The early 1900s served as a ground-breaking time in the world for manufacturing of the automobile. The concept of people assembling cars had to become more routine, more productive and ultimately more rapid to meet the needs of millions of common Americans looking to switch from a horse-drawn carriage to an actual motor vehicle.
The challenge during that day, was inventing a method to produce automobiles in mass quantities, but in a way that could be effective with the cost of resources and materials, and produce them in a way that the average man would be able to afford.
October 7, 1913, was an eventful day for Henry Ford as his team constructed a crude assembly line with a winch drawn rope to pull units along as 140 assembly members worked alongside a 150-foot assembly line decreasing the assembly process time from 12 hours to three.
From that moment, the method of large-scale production by use of the assembly line became significant in the automotive world, making a monumental impact on car manufacturing and American history as we know it.
For Kansas City Assembly Plant (KCAP), the impact of the assembly line runs deep. In 1906, the first Ford Sales office opened in downtown Kansas City. It wasn’t until 1950 that Ford purchased land in Claycomo, Mo. for the construction of a manufacturing plant.
In 1951, construction began on the Kansas City Assembly plant. Initially the plant was not producing cars, rather planes to assist with the war effort. It was 1953 that the facility was manufacturing B-47 Stratojet bomber wings for the Korean conflict.
The plant was later converted in 1957 to become an automotive manufacturing facility.
Past products produced at the Kansas City Assembly Plant include the Falcon and Comet, the Fairlane and Meteor, the Fairmont, the Tempo and Topaz, the Contour and Mystique, Lincoln Blackwood, Escape and the award-winning F-150 pickup which has kept its strong-hold at the plant since its inception in 1973.
Carmen Williams, a recently retired KCAP employee with 40 years of service, recalls his introductory time of when he first took a job as a painter at the plant. “The first car I ever painted was a 1973 Maverick,” he said.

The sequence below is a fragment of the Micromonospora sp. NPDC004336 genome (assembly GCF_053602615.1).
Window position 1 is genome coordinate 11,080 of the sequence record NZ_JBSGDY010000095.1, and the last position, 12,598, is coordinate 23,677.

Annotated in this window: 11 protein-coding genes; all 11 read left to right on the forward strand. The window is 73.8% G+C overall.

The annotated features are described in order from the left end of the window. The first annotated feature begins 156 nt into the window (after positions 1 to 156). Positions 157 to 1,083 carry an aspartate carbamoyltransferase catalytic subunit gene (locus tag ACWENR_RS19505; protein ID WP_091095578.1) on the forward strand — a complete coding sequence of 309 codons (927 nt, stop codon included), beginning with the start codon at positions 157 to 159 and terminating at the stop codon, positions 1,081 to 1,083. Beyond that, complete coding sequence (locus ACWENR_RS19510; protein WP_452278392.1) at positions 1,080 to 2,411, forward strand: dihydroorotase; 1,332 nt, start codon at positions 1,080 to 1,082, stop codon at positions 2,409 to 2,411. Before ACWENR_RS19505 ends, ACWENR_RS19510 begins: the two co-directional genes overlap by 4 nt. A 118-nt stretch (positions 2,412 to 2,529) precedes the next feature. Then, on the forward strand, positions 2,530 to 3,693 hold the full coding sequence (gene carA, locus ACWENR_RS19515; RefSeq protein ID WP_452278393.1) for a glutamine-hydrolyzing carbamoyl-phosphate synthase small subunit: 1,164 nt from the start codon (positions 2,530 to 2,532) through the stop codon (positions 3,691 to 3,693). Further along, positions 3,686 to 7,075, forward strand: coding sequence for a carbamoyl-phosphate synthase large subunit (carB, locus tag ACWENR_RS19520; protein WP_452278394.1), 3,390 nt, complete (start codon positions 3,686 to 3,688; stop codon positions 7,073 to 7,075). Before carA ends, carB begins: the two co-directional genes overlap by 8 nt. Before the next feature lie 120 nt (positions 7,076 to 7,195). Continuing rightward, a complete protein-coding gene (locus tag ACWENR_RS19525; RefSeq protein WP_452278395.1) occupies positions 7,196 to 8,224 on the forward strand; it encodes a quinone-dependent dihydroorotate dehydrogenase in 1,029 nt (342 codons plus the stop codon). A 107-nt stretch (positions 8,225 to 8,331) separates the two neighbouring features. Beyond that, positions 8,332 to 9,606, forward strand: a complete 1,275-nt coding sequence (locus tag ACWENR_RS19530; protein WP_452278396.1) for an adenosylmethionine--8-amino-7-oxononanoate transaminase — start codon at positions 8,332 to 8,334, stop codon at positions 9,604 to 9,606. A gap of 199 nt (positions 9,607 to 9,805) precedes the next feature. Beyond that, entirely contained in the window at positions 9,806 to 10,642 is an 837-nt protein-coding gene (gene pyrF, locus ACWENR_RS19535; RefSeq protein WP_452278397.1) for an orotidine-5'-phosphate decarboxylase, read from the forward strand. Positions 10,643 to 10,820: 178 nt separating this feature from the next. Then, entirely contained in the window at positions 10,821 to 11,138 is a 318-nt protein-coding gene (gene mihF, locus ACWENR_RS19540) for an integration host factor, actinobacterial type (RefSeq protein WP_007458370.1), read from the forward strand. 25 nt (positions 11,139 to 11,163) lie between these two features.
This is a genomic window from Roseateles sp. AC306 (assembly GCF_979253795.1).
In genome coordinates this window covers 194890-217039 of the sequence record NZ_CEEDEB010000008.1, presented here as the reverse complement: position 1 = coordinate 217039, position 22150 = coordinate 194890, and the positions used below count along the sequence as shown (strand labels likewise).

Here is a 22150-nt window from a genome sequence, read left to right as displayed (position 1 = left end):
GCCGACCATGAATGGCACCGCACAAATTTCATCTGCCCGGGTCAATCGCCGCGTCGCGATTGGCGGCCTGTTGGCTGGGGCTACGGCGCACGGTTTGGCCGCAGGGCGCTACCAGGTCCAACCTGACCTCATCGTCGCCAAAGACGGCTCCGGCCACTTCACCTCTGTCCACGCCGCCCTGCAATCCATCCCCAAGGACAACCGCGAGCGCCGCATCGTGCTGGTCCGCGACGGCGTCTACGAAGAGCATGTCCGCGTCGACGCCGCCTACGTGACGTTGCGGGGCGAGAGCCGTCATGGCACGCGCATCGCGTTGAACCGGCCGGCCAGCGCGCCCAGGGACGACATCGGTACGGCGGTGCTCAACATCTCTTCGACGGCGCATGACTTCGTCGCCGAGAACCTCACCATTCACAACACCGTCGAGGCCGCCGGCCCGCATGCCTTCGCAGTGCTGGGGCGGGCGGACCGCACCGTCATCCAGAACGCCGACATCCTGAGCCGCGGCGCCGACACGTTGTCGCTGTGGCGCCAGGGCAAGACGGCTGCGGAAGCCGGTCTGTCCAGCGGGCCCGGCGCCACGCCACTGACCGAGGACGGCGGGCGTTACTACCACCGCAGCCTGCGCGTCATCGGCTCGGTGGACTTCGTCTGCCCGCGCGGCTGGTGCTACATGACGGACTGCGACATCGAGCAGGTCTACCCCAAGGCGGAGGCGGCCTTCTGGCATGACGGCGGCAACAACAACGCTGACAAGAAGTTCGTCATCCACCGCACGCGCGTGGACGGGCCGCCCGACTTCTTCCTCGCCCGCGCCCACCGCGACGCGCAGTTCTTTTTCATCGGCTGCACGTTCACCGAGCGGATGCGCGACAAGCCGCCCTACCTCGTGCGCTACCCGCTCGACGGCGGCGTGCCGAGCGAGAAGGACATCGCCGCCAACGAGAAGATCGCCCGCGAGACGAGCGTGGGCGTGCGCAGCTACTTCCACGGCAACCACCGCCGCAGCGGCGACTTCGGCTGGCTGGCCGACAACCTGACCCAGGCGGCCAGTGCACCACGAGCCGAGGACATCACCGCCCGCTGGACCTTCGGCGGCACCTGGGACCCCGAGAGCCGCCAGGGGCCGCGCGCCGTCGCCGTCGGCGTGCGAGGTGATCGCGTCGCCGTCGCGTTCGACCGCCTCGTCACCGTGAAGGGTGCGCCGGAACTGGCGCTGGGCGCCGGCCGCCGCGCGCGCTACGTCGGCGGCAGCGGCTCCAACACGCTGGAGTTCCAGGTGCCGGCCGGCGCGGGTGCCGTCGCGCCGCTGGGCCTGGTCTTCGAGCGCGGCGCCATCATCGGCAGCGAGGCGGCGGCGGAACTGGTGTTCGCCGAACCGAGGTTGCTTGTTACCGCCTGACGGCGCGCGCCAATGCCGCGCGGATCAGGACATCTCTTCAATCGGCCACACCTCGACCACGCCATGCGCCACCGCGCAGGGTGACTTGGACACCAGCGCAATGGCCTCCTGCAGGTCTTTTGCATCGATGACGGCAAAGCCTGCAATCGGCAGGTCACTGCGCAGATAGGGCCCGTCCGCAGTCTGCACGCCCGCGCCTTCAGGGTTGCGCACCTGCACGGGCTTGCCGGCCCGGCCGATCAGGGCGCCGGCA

With the advancements in the assembly line and the concept of lean manufacturing principles, Carmen says, “It’s been a real help and has come a long way. When I first hired in, there was no automation.”
Carmen has seen technology grow during the course of his career. “With technology becoming the wave of the future, this is the way it has to be.” He also expressed his pride in the F-150 product. “For 36 years running of being the best-selling truck on the road. It certainly says something about the quality, the product and the company. We’re definitely doing something right.”
Steve Lackey, a current KCAP employee who is a carpenter in Transit-Final, came to work at the plant in 1972. An 18-year-old, straight out of high school, Steve began working on Maverick and Comet. In 1983, he shifted to the truck line where he witnessed major improvements and advancements in how work was performed.
“At first, there wasn’t any automation or ergonomic concerns. And a lot of the jobs we did back then were very physically demanding jobs,” he said. “The progress I saw was a great benefit to the employee and the company,” he said. “That’s when I saw our trucks take off.”
The old equipment was geared to build approximately 18 trucks per hour. During the 1980s the body shop was cranking out approximately 30-35 units per hour. Steve expressed that although the equipment and processes were slower years ago, the F-150 pride remained strong even then.
“We always built good trucks,” he said. “It is because of all of the model changes and improvements that we’re the best-built truck in the country.”
In regard to the factory development and industrial advancements being an ever-evolving aspiration throughout the course of a century, Steve says, “People will always be looking for advancements in technology.”
KCAP currently occupies 1,269 acres with a facility size of 5,563,665 square feet, produces over 1,250 F-150 vehicles daily, and will soon be home of the Transit full size van in 2014.